It’s not as much fun as you think.
Inevitably, readers on the Internet always seem to subscribe some incredible attributes to games journalists. Usually these have to do with the exorbitant checks we must be receiving from publishers and developers to sway public opinion. I figured today I’d take a minute and clear up a few misconceptions about the glamorous life of playing games for a living, for your edification.
I’m still feeling out the format for this blog, but I’m taking a lot of inspiration from the work Chuck Wendig does over at terribleminds.com. He has several days of the week where he hits specific blog categories — Fridays he usually throws down a writing prompt, for example. Thursdays are usually interviews. Seems like a good idea.
“In the Brainholes” is my current experiment for Friday blog posts. I’m envisioning it as a rundown of the stuff that’s been on my mind throughout the week. Plus I think I’m going to throw a writing prompt/weekend fiction challenge at the end (and shamelessly steal from Chuck). For the time being, until I decide I don’t like this idea anymore.
So away we go.
I’ve been working steady as a games journalist for better than two years now, and occasionally I’m asked about how to get into the industry. There are no hard and fast rules, unfortunately — nor is breaking into the industry at all easy for anyone. I wound up here by a confluence of lucky circumstances and persistence.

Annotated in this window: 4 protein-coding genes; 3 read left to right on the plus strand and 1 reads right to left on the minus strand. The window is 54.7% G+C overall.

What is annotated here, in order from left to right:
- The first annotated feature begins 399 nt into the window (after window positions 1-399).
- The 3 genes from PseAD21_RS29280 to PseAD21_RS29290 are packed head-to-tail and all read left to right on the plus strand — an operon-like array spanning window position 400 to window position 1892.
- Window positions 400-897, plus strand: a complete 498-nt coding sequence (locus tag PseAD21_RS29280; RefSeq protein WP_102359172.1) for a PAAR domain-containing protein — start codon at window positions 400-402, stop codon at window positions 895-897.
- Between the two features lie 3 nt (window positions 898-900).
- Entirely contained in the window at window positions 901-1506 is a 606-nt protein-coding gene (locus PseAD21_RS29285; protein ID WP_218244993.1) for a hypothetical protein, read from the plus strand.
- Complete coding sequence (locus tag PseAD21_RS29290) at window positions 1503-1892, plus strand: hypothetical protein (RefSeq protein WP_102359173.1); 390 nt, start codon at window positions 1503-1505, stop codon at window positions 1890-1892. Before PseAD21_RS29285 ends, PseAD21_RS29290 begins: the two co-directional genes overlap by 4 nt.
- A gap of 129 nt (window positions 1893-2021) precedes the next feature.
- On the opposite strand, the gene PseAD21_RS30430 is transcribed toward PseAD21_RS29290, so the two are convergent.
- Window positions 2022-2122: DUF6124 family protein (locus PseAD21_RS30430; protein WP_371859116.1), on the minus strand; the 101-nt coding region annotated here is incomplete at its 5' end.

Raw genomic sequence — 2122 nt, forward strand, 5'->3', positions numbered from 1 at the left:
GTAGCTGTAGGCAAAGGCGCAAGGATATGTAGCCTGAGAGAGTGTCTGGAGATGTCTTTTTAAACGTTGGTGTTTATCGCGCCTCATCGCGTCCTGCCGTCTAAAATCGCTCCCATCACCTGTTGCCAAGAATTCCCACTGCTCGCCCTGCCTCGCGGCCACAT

However, it’s definitely possible to get work as a freelancer, in any segment of journalism. But freelance work is as much about playing salesperson as it is writing, and you have to be able to handle both in most circumstances. The bad news is that being your own salesman as well as writer kind of sucks. The good news is, you can distinguish yourself if you’re a little bit savvy and willing to work for it.
Occasionally I get asked about how I wound up doing what I primarily do for a living, which is working as a freelance games journalist at GameFront.com, as well as how others might make their way into the industry. I know quite a few people who’d like to find a way to do what I do, so I figured a series of posts to that end would be useful. Here’s the first.
Mine’s not a particularly inspiring story, except perhaps for how mundane it is — it carries an air of “I’m a games journalist, and so can you!” So I mean to impart the tale and a few tips along the way maybe, though it’s probably not an experiment that can be replicated.
Something you learn quickly when working at a small video gaming website like the one for which I work, GameFront.com, is that access of any kind is really hard to come by.
Quickly, it becomes really difficult to execute what you might call “journalism” in other circles. Doing research and getting interviews with the people who actually make the games you’re writing about is notoriously difficult, and the entire industry is under tight controls by public relations companies. The game-making industry controls the message as best as it can, whenever it can, regardless of what the message is. Innocuous questions go unanswered all the time because information control is power in this industry, and publishers wield it. It’s hard to blame them, really.